- Working from home can save you thousands of dollars each year.
- Some of the biggest savings come from cooking at home, not having to buy dress clothes, and not spending money on commuting.
- Costs of working from home include using your own internet and electricity – and navigating a new type of work-life balance.
- I’ve been working from home for nine years, and it’s helped me save about $US3,400 per year, or more than $US30,000.
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After working in the entertainment industry for a number of years, I switched to writing full time in my late 20s. I have been a self-employed writer for nine years now, working from home five days a week.
At first, adjusting to self-employment came with plenty of struggles. There was the process of getting myself on a manageable schedule, the balancing of the home as both my residence and my workplace, and of course there was the hustle to find enough work to make my new arrangement worthwhile.
One thing I appreciated right from the start, though, was the money I saved by using my home as my workplace. Assuming you are a remote employee, or that as self-employed professional you have already factored in costs traditionally covered by employers, like insurance benefits and paid time off, working from home can markedly cut your expenses.
I estimate that working from home saves me $US3,389.30 a year. That comes out to an astonishing $US30,504 for the full nine years I’ve been working remotely.
Read on to see how those savings break down.
I’ve saved more than $US15,700 just by making my lunches at home for nine years.
Back in the day, I’d often eat a quick microwave meal at my desk when there was just too much work to get done. Other days, I would go out with friends for a meal that could easily add up to $US20.
These days, I make my lunches at home – usually a sandwich, a salad, or the occasional plate of pasta and meatballs, because, hey, who’s going to stop me? I’m in my own kitchen.
I calculate that my lunches made at home cost an average of $US3 daily, or $US15 weekly. Assuming two workplace desk lunches at $US3.99 each and three out-of-office meals at $US14 each, I was spending about $US2,499 per year on lunch, assuming a 50-week work year.
At $US3 daily, I am spending about $US750 a year on workweek lunch. So that’s $US1,749 staying in the bank.
I don’t commute to work anymore, which saves me about $US860 on gas every year, or close to $US8,000.
It’s plain to see that commuting fuel was a huge expense from my budget that I have totally cut.
When I commuted to the office, my round-trip drive was about 32 miles. That adds up to 8,000 miles a year (I’m using a 50-week estimate, because vacations exist).
Using current gas prices and an estimate of 25 miles a gallon, I came up with a total of $US860.80 for those 8,000 miles each year. That comes out to $US7,747 saved annually.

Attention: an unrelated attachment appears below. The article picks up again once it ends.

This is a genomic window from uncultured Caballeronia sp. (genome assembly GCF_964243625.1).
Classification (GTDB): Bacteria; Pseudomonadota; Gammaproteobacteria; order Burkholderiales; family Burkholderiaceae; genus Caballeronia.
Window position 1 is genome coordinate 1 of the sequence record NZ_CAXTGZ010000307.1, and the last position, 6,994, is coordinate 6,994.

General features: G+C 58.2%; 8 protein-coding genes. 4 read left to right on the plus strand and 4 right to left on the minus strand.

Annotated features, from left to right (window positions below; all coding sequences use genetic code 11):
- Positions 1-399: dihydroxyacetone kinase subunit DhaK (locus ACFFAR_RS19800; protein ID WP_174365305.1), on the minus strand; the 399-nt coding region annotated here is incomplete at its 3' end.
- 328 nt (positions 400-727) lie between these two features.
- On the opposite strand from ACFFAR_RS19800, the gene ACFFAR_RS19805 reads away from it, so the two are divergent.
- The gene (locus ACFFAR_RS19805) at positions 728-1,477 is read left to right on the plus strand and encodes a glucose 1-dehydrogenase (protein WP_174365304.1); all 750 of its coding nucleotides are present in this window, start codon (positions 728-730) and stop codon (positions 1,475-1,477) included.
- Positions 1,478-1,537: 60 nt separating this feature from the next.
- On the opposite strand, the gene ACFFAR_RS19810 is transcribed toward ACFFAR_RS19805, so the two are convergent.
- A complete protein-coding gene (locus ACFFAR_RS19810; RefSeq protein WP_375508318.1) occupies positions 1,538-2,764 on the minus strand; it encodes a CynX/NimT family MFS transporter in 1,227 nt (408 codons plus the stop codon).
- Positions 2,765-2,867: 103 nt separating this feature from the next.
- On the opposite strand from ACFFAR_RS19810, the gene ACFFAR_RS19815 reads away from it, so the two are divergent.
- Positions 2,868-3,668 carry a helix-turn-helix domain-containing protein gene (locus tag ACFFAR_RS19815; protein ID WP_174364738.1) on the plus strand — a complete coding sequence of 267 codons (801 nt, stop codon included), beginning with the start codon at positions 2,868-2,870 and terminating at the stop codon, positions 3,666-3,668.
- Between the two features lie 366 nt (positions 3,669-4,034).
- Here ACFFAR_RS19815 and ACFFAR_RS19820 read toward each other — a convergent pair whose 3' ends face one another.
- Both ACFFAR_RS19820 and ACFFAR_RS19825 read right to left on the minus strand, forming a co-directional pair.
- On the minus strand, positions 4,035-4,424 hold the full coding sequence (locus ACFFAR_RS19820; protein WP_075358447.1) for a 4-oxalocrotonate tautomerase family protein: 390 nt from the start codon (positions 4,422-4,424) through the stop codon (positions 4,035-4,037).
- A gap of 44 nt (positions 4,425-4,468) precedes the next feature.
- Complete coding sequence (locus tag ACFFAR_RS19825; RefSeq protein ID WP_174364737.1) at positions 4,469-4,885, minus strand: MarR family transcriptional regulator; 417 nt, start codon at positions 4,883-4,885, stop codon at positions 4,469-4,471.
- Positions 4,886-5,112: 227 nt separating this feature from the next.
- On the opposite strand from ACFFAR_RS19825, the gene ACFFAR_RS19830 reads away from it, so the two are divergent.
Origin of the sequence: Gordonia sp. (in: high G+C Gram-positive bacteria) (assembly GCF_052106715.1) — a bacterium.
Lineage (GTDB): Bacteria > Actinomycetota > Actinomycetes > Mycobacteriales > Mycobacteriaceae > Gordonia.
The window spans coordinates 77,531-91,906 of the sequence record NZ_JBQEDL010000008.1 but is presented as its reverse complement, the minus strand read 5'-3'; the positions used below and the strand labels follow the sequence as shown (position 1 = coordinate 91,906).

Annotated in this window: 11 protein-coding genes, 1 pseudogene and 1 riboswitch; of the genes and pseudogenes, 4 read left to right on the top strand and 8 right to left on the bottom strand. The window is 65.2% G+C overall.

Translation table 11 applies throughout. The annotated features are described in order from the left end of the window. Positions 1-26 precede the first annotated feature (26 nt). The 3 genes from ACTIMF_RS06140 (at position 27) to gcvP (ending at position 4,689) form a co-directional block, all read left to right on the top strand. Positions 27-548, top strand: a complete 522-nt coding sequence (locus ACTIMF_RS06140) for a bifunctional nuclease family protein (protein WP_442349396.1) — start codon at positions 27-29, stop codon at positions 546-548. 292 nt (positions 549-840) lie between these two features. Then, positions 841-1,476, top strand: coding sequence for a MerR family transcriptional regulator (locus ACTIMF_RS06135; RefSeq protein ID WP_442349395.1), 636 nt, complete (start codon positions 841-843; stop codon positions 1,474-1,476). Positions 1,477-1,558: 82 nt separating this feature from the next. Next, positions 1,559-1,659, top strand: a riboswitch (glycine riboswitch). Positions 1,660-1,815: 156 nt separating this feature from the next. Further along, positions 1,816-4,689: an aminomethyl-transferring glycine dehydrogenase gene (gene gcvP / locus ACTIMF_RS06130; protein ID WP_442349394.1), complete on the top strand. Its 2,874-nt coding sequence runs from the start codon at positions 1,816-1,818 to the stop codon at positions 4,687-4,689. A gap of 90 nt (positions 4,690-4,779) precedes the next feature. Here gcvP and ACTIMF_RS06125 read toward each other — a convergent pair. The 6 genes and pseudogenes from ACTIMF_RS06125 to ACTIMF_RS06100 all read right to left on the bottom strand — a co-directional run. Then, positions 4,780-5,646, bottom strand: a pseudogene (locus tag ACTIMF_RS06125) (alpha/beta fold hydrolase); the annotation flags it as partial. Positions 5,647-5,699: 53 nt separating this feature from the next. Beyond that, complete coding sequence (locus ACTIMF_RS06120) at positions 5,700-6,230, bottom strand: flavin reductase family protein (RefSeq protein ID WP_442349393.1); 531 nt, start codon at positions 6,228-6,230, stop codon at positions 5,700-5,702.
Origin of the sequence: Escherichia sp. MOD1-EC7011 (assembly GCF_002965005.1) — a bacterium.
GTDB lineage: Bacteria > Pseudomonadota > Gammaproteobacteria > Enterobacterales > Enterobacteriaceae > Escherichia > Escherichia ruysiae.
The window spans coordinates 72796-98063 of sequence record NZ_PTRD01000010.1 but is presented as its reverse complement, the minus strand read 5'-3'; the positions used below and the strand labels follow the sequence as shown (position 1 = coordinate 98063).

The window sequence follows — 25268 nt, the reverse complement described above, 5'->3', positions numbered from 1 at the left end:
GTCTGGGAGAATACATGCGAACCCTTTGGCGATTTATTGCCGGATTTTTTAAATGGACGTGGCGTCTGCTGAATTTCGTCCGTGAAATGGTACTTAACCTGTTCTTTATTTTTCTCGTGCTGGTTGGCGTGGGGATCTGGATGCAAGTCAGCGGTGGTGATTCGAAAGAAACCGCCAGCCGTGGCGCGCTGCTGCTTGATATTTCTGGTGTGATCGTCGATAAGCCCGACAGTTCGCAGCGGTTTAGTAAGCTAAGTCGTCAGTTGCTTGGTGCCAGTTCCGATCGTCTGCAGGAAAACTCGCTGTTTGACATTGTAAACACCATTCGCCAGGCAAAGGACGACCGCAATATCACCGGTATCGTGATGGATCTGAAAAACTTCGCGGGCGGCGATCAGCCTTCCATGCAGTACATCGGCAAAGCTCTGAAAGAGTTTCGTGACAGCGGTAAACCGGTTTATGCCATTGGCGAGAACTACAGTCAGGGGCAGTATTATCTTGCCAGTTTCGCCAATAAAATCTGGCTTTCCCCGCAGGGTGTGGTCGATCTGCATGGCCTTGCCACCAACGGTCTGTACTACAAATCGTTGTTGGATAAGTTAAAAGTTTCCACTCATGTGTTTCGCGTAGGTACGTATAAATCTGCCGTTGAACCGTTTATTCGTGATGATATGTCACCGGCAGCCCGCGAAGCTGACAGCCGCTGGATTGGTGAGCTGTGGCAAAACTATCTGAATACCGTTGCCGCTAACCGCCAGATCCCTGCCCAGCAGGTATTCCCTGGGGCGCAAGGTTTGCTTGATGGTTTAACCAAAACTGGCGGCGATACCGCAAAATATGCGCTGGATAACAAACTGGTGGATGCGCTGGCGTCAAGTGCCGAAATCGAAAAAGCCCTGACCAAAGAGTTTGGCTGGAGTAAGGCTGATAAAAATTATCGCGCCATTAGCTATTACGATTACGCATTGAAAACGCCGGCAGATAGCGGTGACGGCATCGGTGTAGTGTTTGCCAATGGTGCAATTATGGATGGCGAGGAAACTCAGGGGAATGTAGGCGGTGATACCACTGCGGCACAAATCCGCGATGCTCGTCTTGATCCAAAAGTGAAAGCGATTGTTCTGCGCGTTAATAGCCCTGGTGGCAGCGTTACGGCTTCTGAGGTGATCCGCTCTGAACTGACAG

I no longer have to buy dress shirts and slacks for work, so I’ve saved almost $US600 on clothing every year.
The last office I worked in had a semi-formal dress policy, so I wore button-down shirts daily and ties many days a week (though, truth be told, I slid toward the casual side after a few years).
If your office has a dress code that necessitates buying any type of clothing you wouldn’t normally use, working from home can save you a decent chunk of change on apparel.
Assuming I would buy four new dress shirts, three pairs of slacks, and three ties each year, I estimate a savings of $US580 a year on dress clothes, using J. Crew as my reference, because that has long been my go-to for such clothing.
Now that I make my coffee at home, I’ve saved about $US120 every year.
I never spent that much on coffee, as my office always had plenty of pots going. But I did grab a latte with lunch or once in a while on the way to work, so let’s be conservative and call it $US3.99 a week, or $US199.50 a year.
Now, I spend about 30 cents a day on my two home-brewed cups of coffee, or $US1.50 weekly. That’s $US75 a year, or a $US124.50 savings. If you get a cup of coffee at $US3.99 daily, you could save hundreds by making your own coffee at home.
And I’ve saved $US75 a year on data overage charges because I’m always connected to my home’s internet.
As my phone is always connected to my home’s Wi-Fi, I’m almost never using data, and never doing so for work unless I’m on a trip.
In fact, in all my years of working from home, I have only gone over my Verizon data plan three times, and all of them occurred while I was overseas.
Assuming a modest five times of going over, I would pay $US75 in annual fees, as Verizon charges $US15 per overage. Instead, most years, I pay nothing, as I never come close to using all of it.
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